How Demon Slayer energized a Japanese canned coffee brand


Japan is famous for its canned coffee. But with consumption falling, canned coffee makers were expected to wake up sales. They found it: Anime.

As Mainichi News reports, Osaka’s DyDo Drinco has launched its Demon Slayer: Kimetsu no Yaiba range of “Collaboration Cans” in October 2020. Featuring 28 different designs, some “Kimetsu Cans,” as they are called, were only sold in vending machines, with fans trying to collect the full set. The result was a resounding success, selling 100 million cans.

According to DyDo, more women and younger customers have purchased the anime-branded drink. It has also become the fodder of Twitter and YouTube.

“I kind of wanted to rekindle the excitement of canned coffee, our product category that has struggled the most,” said DyDo President Tomiya Takamatsu, who added, “To be honest, it was a success. beyond our expectations It was a shock; a very happy one The Demon Slayer canned coffee, however, ended production earlier this spring.

DyDo is not alone. Asahi Soft Drinks previously sold Wonda brand canned coffee with Lupine III and The attack of the Titans designs, while Coca-Cola Japan’s Georgia canned coffee was coated with Gundam.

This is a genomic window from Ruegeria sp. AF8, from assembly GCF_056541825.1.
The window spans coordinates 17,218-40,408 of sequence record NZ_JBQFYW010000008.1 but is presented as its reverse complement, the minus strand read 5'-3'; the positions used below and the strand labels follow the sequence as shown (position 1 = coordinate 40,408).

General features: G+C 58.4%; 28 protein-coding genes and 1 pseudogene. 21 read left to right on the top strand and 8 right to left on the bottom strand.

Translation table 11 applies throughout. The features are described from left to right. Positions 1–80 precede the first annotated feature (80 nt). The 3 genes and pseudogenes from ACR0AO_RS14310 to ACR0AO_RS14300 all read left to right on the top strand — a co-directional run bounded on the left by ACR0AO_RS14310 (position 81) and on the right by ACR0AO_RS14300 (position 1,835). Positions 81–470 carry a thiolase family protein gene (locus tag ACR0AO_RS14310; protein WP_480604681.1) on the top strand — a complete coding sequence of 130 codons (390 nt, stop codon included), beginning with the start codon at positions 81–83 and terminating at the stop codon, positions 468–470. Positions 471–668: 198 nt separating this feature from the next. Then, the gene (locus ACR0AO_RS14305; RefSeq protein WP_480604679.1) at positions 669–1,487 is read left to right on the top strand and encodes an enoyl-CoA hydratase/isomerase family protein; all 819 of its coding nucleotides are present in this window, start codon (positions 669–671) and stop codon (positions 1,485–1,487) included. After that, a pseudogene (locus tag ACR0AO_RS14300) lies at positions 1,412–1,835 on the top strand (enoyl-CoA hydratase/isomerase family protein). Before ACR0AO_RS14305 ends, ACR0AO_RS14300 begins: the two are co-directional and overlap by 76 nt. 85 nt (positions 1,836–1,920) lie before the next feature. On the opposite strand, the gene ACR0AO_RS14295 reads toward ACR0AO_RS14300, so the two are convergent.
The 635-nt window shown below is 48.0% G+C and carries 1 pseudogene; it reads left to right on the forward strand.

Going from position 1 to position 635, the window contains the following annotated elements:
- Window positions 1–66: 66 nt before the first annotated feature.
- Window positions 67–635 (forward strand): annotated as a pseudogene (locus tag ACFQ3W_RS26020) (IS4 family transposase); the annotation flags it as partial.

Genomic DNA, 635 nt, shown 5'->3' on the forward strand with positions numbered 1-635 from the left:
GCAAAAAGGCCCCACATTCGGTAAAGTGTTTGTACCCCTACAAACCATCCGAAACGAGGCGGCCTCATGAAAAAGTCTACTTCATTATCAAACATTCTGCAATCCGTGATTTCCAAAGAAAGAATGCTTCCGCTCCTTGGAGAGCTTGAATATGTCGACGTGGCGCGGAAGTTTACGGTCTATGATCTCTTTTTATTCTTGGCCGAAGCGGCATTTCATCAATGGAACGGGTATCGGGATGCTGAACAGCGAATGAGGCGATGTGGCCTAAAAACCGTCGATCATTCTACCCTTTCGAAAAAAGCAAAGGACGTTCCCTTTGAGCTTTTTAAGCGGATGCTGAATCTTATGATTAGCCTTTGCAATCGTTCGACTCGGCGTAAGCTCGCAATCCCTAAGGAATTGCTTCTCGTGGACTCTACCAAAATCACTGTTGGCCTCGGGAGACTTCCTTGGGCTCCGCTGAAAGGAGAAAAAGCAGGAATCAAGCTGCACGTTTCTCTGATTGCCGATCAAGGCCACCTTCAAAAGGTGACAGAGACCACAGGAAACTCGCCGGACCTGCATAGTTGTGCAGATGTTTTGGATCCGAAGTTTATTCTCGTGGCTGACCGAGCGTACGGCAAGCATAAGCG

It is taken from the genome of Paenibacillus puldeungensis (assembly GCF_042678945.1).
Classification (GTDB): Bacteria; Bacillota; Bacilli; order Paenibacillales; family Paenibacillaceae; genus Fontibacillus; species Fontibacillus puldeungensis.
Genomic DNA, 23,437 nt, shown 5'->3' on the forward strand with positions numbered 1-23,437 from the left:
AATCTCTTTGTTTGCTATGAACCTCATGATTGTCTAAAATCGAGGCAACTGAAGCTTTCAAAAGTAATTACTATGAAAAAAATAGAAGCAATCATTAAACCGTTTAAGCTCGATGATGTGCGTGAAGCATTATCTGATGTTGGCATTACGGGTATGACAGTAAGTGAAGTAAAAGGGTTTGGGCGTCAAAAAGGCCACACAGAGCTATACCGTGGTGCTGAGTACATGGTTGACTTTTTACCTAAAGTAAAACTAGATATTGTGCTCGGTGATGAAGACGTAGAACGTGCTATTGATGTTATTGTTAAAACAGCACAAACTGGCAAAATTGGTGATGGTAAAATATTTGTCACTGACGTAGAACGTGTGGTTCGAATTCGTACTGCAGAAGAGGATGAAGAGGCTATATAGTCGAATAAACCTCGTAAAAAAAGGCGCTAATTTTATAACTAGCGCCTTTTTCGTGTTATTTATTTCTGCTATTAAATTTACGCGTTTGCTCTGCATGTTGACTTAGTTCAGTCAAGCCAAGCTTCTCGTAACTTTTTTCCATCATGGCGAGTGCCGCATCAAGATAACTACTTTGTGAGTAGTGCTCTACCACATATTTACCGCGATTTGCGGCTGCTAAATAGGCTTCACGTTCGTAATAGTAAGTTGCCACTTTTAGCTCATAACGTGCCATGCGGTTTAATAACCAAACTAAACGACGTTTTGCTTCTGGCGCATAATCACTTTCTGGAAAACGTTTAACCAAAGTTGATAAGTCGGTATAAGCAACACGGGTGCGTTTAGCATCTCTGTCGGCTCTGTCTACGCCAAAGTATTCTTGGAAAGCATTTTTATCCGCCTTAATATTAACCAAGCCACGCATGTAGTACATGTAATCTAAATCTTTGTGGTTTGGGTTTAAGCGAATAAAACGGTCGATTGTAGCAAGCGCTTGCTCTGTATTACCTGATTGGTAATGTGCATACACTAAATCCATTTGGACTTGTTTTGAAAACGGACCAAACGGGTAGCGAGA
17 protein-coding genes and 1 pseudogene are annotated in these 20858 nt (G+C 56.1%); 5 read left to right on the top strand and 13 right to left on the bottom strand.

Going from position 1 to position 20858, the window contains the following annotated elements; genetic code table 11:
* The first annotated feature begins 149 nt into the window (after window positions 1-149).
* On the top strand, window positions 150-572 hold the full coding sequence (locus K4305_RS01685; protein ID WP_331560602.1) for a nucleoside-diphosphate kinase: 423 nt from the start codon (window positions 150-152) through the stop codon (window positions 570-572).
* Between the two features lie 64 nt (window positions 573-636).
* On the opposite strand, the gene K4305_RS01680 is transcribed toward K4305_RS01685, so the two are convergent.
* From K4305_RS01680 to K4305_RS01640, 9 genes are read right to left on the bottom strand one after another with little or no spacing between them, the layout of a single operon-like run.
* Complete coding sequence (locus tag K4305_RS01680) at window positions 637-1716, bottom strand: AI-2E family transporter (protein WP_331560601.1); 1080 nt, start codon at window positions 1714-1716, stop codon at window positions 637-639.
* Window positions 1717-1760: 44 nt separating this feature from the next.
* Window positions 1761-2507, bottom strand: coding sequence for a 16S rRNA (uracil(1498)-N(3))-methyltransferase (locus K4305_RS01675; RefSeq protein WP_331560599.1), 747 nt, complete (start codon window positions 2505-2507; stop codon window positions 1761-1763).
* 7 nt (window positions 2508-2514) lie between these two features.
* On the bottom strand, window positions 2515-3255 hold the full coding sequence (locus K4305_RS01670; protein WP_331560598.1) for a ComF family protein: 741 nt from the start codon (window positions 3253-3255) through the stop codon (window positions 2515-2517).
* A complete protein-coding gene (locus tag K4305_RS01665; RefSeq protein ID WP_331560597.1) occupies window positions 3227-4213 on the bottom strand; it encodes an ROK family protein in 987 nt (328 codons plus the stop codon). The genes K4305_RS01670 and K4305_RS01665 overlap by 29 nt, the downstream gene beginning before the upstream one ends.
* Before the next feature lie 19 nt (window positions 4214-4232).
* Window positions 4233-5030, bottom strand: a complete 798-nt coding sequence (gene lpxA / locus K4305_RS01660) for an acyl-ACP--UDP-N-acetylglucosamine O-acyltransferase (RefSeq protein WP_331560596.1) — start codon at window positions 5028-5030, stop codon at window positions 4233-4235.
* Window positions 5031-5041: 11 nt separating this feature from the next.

Canned coffee has faced increased competition in Japan over the past decade. Convenience stores now sell inexpensive coffee ground from beans, while Starbucks has become a Japanese institution and national coffee chains continue to serve customer needs. After launching 7-Eleven launched its own Seven Cafe in-store in 2013, it has now sold over 3.9 billion cups of coffee. In convenience stores, it is possible to get a cup of coffee for 100 yen ($ 1.18).

Another problem for the canned coffee market is that cigarette vending machines now require a Taspo card (short for age-verified ‘tobacco passport’, which could mean fewer blue-collar and white-collar workers). make a punch purchase of cigarettes and canned coffee from vending machines. Instead, they venture into convenience stores where they have more caffeine options. Taspo, which has been launched in 2008, requires smokers to apply for the card, which for many can be more of a pain than just going to a Family Mart, Lawson or elsewhere.This has had an impact on canned coffee.

“When people were prevented from buying cigarettes from Taspo cardless vending machines, cigarette vending machines suddenly disappeared from the streets. Before that, there were many places where DyDo drink vending machines and tobacco machines stood side by side, and many people had bought their coffee and cigarettes from the machines, ”Takamatsu explained.

“We would like to thoroughly investigate how many customers still buy our products and why even after the campaign is over,” he added, “and plan our next campaign.”

About Jeffery L. Parker

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